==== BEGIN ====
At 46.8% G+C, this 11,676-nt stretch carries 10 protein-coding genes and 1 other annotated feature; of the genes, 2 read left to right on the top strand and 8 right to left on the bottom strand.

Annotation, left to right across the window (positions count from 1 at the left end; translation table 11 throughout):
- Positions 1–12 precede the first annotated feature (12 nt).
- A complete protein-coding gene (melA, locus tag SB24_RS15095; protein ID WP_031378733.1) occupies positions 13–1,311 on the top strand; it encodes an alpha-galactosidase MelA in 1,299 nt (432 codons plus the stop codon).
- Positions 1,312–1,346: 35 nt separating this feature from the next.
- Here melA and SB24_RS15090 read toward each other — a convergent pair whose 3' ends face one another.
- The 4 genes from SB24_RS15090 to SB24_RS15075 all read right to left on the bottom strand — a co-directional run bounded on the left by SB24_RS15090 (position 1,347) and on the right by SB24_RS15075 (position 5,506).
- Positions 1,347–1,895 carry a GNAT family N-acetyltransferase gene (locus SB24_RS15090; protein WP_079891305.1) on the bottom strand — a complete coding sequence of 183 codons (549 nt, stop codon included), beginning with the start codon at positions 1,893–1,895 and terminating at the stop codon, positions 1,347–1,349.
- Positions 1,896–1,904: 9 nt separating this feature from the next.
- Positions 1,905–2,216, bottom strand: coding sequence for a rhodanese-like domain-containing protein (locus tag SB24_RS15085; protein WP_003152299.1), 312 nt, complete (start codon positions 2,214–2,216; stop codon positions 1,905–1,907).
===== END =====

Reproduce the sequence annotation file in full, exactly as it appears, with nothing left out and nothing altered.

At 46.8% G+C, this 11,676-nt stretch carries 10 protein-coding genes and 1 other annotated feature; of the genes, 2 read left to right on the top strand and 8 right to left on the bottom strand.

Annotation, left to right across the window (positions count from 1 at the left end; translation table 11 throughout):
- Positions 1–12 precede the first annotated feature (12 nt).
- A complete protein-coding gene (melA, locus tag SB24_RS15095; protein ID WP_031378733.1) occupies positions 13–1,311 on the top strand; it encodes an alpha-galactosidase MelA in 1,299 nt (432 codons plus the stop codon).
- Positions 1,312–1,346: 35 nt separating this feature from the next.
- Here melA and SB24_RS15090 read toward each other — a convergent pair whose 3' ends face one another.
- The 4 genes from SB24_RS15090 to SB24_RS15075 all read right to left on the bottom strand — a co-directional run bounded on the left by SB24_RS15090 (position 1,347) and on the right by SB24_RS15075 (position 5,506).
- Positions 1,347–1,895 carry a GNAT family N-acetyltransferase gene (locus SB24_RS15090; protein WP_079891305.1) on the bottom strand — a complete coding sequence of 183 codons (549 nt, stop codon included), beginning with the start codon at positions 1,893–1,895 and terminating at the stop codon, positions 1,347–1,349.
- Positions 1,896–1,904: 9 nt separating this feature from the next.
- Positions 1,905–2,216, bottom strand: coding sequence for a rhodanese-like domain-containing protein (locus tag SB24_RS15085; protein WP_003152299.1), 312 nt, complete (start codon positions 2,214–2,216; stop codon positions 1,905–1,907).